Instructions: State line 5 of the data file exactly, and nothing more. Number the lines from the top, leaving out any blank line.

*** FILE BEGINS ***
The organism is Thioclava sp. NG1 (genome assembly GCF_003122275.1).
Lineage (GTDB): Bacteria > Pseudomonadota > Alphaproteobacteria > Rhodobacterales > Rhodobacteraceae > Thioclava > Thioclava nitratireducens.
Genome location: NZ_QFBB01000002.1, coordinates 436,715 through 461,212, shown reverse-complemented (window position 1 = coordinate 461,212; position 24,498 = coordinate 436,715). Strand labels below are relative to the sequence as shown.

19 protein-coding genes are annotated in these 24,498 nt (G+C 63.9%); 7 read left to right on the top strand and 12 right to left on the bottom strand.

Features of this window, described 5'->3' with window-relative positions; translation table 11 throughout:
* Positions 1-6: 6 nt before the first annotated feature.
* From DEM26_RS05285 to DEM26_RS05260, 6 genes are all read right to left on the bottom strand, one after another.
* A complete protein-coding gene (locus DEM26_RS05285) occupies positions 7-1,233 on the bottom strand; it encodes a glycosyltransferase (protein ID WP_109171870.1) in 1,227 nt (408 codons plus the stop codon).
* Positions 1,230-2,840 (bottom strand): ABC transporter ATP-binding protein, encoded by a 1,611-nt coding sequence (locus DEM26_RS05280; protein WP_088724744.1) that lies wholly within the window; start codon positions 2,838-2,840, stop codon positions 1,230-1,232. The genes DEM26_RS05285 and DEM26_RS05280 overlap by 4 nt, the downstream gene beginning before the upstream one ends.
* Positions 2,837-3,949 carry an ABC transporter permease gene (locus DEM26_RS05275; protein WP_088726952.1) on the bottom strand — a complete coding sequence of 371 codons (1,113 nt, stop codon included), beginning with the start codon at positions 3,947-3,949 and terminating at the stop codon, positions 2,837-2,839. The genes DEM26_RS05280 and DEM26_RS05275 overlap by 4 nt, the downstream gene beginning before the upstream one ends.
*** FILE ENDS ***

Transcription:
Features of this window, described 5'->3' with window-relative positions; translation table 11 throughout: